Trust Fauci and the Bureaucrats?
Four decades of fraud - from AIDS to COVID-19.
Today's controversy surrounding COVID-19 vaccines might seem unprecedented. But nearly four decades ago, the now-famous doctor encouraging them advocated an ineffective, dangerous medication for a far deadlier disease -- and got away with it.
During the 1980s, when the AIDS epidemic ravaged the world and long before Dr. Anthony Fauci became a household name, he promoted AZT as a treatment for HIV in his role as director of the National Institute of Allergy and Infectious Diseases. Doctors once used AZT in cancer chemotherapy. But AZT not only failed to treat HIV. It made patients sicker.
The way that medical, pharmaceutical and political bureaucracies handled that crisis resembles the way they handle COVID-19. More importantly, both episodes suggest possible conflicts of interest among those charged with protecting public health.
Spin Magazine's Celia Farber exposed the AZT debacle in her 1989 article, "Sins of Omission." Farber described how the federal government, corporate media and a major pharmaceutical firm responded to public panic about AIDS by approving AZT and promoting it even after it proved to be deadly.
Doctors withdrew AZT as a cancer treatment because it destroys cells indiscriminately. But Burroughs Wellcome submitted it under an anonymous description to the National Cancer Institute in 1987, and AZT killed HIV in laboratory conditions. However, doctors at the Food and Drug Administration expressed extreme reluctance to approve AZT.
"We do not know what will happen a year from now," said Dr. Itzhak Brook, the panel's chairman. "The data is just too premature, and the statistics are not really well done. The drug could actually be detrimental."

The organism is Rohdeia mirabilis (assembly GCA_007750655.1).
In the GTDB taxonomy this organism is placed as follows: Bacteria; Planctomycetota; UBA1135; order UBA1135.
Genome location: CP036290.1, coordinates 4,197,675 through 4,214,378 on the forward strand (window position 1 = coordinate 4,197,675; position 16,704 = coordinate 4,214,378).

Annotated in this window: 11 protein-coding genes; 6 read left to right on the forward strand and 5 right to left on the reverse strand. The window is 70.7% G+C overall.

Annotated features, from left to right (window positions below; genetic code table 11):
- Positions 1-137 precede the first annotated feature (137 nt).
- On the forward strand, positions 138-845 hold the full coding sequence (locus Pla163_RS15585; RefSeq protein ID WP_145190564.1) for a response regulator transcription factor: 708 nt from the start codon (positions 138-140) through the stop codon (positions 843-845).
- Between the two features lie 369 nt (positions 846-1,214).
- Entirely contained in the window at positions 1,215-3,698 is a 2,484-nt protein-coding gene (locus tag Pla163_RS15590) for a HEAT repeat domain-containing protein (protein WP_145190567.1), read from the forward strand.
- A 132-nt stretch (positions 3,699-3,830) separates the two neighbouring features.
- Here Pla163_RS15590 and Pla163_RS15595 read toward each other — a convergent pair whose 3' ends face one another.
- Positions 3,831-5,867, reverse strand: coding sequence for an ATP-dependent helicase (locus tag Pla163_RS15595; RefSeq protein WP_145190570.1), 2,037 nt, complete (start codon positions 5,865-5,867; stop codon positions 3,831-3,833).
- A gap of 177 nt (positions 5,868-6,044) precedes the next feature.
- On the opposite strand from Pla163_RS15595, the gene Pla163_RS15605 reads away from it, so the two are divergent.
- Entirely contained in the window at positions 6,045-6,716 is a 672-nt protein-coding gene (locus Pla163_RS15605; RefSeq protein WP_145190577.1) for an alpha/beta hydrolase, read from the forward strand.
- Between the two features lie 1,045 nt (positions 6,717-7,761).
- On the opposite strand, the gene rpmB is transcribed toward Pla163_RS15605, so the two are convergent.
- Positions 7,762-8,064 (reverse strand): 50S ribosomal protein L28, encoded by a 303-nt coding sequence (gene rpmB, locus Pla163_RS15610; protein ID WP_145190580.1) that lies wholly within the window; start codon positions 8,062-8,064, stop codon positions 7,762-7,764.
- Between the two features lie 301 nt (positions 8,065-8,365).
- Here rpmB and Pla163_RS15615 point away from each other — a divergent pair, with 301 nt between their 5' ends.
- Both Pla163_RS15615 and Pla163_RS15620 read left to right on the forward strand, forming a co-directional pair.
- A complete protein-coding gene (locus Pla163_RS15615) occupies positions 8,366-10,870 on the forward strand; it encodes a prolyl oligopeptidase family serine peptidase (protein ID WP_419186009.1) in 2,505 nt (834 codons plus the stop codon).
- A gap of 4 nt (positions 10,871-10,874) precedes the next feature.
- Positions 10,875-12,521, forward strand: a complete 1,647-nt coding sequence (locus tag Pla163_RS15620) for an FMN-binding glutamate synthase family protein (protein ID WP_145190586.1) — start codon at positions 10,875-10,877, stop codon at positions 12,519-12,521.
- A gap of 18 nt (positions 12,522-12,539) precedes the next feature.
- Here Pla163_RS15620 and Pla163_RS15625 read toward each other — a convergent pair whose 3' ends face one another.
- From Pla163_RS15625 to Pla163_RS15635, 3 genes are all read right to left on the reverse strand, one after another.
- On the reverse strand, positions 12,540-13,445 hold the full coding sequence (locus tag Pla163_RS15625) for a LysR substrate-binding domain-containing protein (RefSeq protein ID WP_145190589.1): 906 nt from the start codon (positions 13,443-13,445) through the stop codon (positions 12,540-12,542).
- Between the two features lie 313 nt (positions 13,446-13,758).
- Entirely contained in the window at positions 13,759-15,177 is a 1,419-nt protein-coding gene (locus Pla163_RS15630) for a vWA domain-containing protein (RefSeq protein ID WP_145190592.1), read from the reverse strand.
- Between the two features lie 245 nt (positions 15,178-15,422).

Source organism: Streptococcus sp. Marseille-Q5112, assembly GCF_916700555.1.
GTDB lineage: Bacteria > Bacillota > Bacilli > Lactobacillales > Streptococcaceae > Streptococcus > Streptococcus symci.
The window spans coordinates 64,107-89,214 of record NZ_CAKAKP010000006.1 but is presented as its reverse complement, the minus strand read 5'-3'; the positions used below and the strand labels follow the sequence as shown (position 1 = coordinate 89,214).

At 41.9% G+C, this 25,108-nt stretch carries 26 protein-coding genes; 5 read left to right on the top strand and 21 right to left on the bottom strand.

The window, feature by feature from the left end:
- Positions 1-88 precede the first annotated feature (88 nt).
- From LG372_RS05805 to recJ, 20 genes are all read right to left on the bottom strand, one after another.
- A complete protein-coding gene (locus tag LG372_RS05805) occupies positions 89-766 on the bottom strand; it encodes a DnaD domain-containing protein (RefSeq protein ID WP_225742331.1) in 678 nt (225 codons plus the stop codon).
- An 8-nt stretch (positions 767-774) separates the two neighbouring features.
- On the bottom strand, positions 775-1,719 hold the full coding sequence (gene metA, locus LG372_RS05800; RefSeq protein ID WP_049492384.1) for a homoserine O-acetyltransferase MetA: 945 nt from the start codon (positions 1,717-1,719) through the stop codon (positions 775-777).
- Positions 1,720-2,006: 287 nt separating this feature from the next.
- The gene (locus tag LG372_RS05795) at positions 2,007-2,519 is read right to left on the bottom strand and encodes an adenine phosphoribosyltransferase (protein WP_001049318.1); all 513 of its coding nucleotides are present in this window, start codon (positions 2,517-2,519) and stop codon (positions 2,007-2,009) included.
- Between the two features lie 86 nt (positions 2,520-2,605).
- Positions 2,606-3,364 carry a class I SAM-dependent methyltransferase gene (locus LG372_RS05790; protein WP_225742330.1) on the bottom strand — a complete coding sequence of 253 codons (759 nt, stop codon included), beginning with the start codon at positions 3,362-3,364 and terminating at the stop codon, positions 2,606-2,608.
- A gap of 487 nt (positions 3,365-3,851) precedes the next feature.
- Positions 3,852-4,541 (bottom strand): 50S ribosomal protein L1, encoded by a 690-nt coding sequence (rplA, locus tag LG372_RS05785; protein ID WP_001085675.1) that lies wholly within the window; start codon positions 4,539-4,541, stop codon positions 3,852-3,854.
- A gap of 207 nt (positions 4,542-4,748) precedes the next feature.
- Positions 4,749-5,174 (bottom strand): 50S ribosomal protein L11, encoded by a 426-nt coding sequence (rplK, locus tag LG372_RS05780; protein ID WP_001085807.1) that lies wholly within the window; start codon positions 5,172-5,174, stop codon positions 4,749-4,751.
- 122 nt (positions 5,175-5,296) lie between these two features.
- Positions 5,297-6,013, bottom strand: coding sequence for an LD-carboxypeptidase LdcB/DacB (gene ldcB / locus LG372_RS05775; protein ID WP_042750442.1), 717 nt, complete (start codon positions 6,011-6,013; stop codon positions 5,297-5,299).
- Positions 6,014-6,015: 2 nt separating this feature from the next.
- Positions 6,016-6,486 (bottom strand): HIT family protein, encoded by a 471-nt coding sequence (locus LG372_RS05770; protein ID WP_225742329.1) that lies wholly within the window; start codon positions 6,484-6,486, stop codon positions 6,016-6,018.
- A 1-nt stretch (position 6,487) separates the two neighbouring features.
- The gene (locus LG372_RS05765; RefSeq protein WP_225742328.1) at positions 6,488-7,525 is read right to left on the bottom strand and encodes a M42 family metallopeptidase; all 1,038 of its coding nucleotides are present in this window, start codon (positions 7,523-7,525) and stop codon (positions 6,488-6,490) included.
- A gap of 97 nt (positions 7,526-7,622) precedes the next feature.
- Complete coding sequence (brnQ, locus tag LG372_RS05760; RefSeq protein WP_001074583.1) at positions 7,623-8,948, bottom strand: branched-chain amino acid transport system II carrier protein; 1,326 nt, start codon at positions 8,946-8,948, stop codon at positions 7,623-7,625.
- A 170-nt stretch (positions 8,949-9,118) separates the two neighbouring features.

Despite Burroughs Wellcome's promise to provide updated data every two years -- a promise the firm never kept -- and to limit AZT to emergency use for extremely ill patients, the panel considered rejecting the drug. Then FDA bureaucrats got involved.
"Once the FDA realized we were intending to reject it, they applied political pressure," Brook said. "At about 4 p.m., the head of the FDA’s Center for Drugs and Biologics asked permission to speak, which is extremely unusual. Usually they leave us alone. But he said to us, 'Look, if you approve the drug, we can assure you that we will work together with Burroughs Wellcome and make sure the drug is given to the right people.' It was like saying 'Please do it.' "
As a result, the panel approved AZT, with Brook providing the only "no" vote. Two years later, Fauci "was now pushing to expand prescription," despite the fact that the study promoting AZT "has long been declared invalid," Farber wrote.
"In mitigating a disease, Tony Fauci does only things that they can patent," said Dr. Judy Mikovits, who worked with Fauci at the National Cancer Institute.
AZT became a financial boon. In 1989, annual treatment cost $8,000 per patient -- or nearly $18,000 today.
"Burroughs Wellcome’s gross profits for next year are estimated at $230 million," Farber wrote in 1989. "Stock market analysts predict that Burroughs Wellcome may be selling as much as $2 billion worth of AZT, under the brand name Retrovir, each year by the mid-1990s -- matching Burroughs Wellcome’s total sales for all its products last year."